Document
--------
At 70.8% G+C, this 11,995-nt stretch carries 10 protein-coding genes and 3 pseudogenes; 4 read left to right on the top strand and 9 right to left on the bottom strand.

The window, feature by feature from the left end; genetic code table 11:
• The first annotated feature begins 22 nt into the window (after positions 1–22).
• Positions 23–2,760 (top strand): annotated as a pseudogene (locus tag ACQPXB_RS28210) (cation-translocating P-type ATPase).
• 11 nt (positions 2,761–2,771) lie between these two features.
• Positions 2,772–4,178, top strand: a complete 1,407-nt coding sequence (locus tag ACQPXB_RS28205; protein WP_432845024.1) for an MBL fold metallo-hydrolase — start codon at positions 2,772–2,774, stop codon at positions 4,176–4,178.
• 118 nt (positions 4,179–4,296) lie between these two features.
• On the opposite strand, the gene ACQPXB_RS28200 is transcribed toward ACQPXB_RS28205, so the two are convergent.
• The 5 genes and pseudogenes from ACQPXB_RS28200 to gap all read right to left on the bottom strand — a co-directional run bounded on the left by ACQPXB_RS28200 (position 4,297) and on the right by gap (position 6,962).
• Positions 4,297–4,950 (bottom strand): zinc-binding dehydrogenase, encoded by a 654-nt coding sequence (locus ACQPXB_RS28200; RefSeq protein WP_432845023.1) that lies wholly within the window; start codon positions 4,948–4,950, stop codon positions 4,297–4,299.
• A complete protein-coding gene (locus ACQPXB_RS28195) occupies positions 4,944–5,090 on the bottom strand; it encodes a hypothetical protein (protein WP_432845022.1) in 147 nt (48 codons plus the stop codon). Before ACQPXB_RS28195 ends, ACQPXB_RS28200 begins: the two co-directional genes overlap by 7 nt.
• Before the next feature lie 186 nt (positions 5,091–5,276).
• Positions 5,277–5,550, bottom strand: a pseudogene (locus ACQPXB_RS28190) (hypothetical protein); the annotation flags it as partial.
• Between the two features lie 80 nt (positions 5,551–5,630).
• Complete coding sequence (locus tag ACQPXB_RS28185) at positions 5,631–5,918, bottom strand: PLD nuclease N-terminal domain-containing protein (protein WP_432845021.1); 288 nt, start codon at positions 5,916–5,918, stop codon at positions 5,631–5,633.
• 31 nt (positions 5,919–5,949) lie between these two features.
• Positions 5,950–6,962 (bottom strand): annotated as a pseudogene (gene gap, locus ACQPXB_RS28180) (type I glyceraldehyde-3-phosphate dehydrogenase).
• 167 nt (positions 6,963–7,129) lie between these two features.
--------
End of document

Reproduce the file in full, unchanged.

At 70.8% G+C, this 11,995-nt stretch carries 10 protein-coding genes and 3 pseudogenes; 4 read left to right on the top strand and 9 right to left on the bottom strand.

The window, feature by feature from the left end; genetic code table 11:
• The first annotated feature begins 22 nt into the window (after positions 1–22).
• Positions 23–2,760 (top strand): annotated as a pseudogene (locus tag ACQPXB_RS28210) (cation-translocating P-type ATPase).
• 11 nt (positions 2,761–2,771) lie between these two features.
• Positions 2,772–4,178, top strand: a complete 1,407-nt coding sequence (locus tag ACQPXB_RS28205; protein WP_432845024.1) for an MBL fold metallo-hydrolase — start codon at positions 2,772–2,774, stop codon at positions 4,176–4,178.
• 118 nt (positions 4,179–4,296) lie between these two features.
• On the opposite strand, the gene ACQPXB_RS28200 is transcribed toward ACQPXB_RS28205, so the two are convergent.
• The 5 genes and pseudogenes from ACQPXB_RS28200 to gap all read right to left on the bottom strand — a co-directional run bounded on the left by ACQPXB_RS28200 (position 4,297) and on the right by gap (position 6,962).
• Positions 4,297–4,950 (bottom strand): zinc-binding dehydrogenase, encoded by a 654-nt coding sequence (locus ACQPXB_RS28200; RefSeq protein WP_432845023.1) that lies wholly within the window; start codon positions 4,948–4,950, stop codon positions 4,297–4,299.
• A complete protein-coding gene (locus ACQPXB_RS28195) occupies positions 4,944–5,090 on the bottom strand; it encodes a hypothetical protein (protein WP_432845022.1) in 147 nt (48 codons plus the stop codon). Before ACQPXB_RS28195 ends, ACQPXB_RS28200 begins: the two co-directional genes overlap by 7 nt.
• Before the next feature lie 186 nt (positions 5,091–5,276).
• Positions 5,277–5,550, bottom strand: a pseudogene (locus ACQPXB_RS28190) (hypothetical protein); the annotation flags it as partial.
• Between the two features lie 80 nt (positions 5,551–5,630).
• Complete coding sequence (locus tag ACQPXB_RS28185) at positions 5,631–5,918, bottom strand: PLD nuclease N-terminal domain-containing protein (protein WP_432845021.1); 288 nt, start codon at positions 5,916–5,918, stop codon at positions 5,631–5,633.
• 31 nt (positions 5,919–5,949) lie between these two features.
• Positions 5,950–6,962 (bottom strand): annotated as a pseudogene (gene gap, locus ACQPXB_RS28180) (type I glyceraldehyde-3-phosphate dehydrogenase).
• 167 nt (positions 6,963–7,129) lie between these two features.